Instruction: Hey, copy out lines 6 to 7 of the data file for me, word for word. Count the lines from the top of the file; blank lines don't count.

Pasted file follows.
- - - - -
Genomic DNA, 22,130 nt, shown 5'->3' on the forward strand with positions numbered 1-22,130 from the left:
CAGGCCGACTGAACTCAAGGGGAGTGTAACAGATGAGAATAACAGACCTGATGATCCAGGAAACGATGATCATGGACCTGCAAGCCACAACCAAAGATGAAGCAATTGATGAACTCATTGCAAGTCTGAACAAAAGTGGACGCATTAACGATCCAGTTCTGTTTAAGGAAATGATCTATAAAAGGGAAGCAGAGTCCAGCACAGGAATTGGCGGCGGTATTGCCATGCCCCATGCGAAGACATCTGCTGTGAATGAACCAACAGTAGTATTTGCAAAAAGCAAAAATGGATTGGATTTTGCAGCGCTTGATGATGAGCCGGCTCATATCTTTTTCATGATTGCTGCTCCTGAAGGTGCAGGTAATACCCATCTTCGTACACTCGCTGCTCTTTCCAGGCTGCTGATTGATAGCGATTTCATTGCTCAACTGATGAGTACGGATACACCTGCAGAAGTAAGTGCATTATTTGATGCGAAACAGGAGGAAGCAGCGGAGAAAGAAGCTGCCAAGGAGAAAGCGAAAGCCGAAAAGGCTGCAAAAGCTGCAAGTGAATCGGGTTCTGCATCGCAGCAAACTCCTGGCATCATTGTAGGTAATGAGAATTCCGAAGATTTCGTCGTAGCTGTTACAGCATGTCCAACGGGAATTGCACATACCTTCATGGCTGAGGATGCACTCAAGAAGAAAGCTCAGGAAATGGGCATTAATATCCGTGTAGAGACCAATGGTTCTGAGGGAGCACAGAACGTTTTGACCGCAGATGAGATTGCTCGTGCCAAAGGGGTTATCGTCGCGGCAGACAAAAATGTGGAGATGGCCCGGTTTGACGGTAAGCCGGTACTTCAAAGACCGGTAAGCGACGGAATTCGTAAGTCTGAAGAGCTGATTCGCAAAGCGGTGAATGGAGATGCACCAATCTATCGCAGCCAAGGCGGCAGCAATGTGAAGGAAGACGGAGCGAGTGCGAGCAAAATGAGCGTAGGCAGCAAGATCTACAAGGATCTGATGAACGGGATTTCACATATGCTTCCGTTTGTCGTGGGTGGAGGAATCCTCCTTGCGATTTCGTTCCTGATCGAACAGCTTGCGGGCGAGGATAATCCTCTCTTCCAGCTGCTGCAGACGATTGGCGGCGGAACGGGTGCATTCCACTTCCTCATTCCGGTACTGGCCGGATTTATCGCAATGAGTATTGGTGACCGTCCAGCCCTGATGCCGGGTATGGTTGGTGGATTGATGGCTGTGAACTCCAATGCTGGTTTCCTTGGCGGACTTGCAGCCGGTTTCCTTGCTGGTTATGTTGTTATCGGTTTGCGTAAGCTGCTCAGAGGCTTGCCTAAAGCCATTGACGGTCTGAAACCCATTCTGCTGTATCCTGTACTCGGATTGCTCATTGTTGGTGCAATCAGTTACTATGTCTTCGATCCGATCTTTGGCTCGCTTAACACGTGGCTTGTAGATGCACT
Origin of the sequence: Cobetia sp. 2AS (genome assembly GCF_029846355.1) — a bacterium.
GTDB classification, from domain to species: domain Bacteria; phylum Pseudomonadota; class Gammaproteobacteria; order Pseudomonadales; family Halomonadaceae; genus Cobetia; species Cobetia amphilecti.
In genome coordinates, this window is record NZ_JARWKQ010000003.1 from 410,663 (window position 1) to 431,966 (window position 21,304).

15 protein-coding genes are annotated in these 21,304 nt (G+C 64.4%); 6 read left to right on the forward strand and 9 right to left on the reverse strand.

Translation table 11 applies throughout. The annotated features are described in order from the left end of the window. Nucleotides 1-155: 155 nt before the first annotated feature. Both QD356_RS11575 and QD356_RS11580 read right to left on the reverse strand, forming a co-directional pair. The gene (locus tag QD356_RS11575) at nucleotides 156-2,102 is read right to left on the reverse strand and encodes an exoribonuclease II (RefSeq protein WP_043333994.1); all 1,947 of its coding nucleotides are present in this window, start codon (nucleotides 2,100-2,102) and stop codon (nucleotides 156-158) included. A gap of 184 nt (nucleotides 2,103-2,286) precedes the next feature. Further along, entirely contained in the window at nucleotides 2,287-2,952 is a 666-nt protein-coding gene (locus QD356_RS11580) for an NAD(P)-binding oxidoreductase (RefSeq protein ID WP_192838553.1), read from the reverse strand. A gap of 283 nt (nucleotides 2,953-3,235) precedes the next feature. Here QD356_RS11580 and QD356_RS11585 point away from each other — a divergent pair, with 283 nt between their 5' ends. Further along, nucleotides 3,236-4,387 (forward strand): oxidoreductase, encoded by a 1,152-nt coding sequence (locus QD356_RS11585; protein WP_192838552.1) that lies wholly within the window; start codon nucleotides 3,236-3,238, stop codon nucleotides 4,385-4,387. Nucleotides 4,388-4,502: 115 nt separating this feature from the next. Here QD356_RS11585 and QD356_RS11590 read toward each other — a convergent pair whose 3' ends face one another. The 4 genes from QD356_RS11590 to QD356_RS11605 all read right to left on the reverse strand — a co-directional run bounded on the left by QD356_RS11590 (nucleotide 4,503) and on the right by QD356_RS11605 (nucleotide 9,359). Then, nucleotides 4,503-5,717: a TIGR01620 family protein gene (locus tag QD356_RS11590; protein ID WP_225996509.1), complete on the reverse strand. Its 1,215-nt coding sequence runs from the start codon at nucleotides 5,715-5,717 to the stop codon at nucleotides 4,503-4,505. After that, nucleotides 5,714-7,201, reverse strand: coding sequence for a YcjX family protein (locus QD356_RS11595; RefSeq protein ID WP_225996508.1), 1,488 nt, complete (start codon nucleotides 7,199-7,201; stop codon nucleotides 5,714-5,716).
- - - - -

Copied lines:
15 protein-coding genes are annotated in these 21,304 nt (G+C 64.4%); 6 read left to right on the forward strand and 9 right to left on the reverse strand.

Translation table 11 applies throughout. The annotated features are described in order from the left end of the window. Nucleotides 1-155: 155 nt before the first annotated feature. Both QD356_RS11575 and QD356_RS11580 read right to left on the reverse strand, forming a co-directional pair. The gene (locus tag QD356_RS11575) at nucleotides 156-2,102 is read right to left on the reverse strand and encodes an exoribonuclease II (RefSeq protein WP_043333994.1); all 1,947 of its coding nucleotides are present in this window, start codon (nucleotides 2,100-2,102) and stop codon (nucleotides 156-158) included. A gap of 184 nt (nucleotides 2,103-2,286) precedes the next feature. Further along, entirely contained in the window at nucleotides 2,287-2,952 is a 666-nt protein-coding gene (locus QD356_RS11580) for an NAD(P)-binding oxidoreductase (RefSeq protein ID WP_192838553.1), read from the reverse strand. A gap of 283 nt (nucleotides 2,953-3,235) precedes the next feature. Here QD356_RS11580 and QD356_RS11585 point away from each other — a divergent pair, with 283 nt between their 5' ends. Further along, nucleotides 3,236-4,387 (forward strand): oxidoreductase, encoded by a 1,152-nt coding sequence (locus QD356_RS11585; protein WP_192838552.1) that lies wholly within the window; start codon nucleotides 3,236-3,238, stop codon nucleotides 4,385-4,387. Nucleotides 4,388-4,502: 115 nt separating this feature from the next. Here QD356_RS11585 and QD356_RS11590 read toward each other — a convergent pair whose 3' ends face one another. The 4 genes from QD356_RS11590 to QD356_RS11605 all read right to left on the reverse strand — a co-directional run bounded on the left by QD356_RS11590 (nucleotide 4,503) and on the right by QD356_RS11605 (nucleotide 9,359). Then, nucleotides 4,503-5,717: a TIGR01620 family protein gene (locus tag QD356_RS11590; protein ID WP_225996509.1), complete on the reverse strand. Its 1,215-nt coding sequence runs from the start codon at nucleotides 5,715-5,717 to the stop codon at nucleotides 4,503-4,505. After that, nucleotides 5,714-7,201, reverse strand: coding sequence for a YcjX family protein (locus QD356_RS11595; RefSeq protein ID WP_225996508.1), 1,488 nt, complete (start codon nucleotides 7,199-7,201; stop codon nucleotides 5,714-5,716).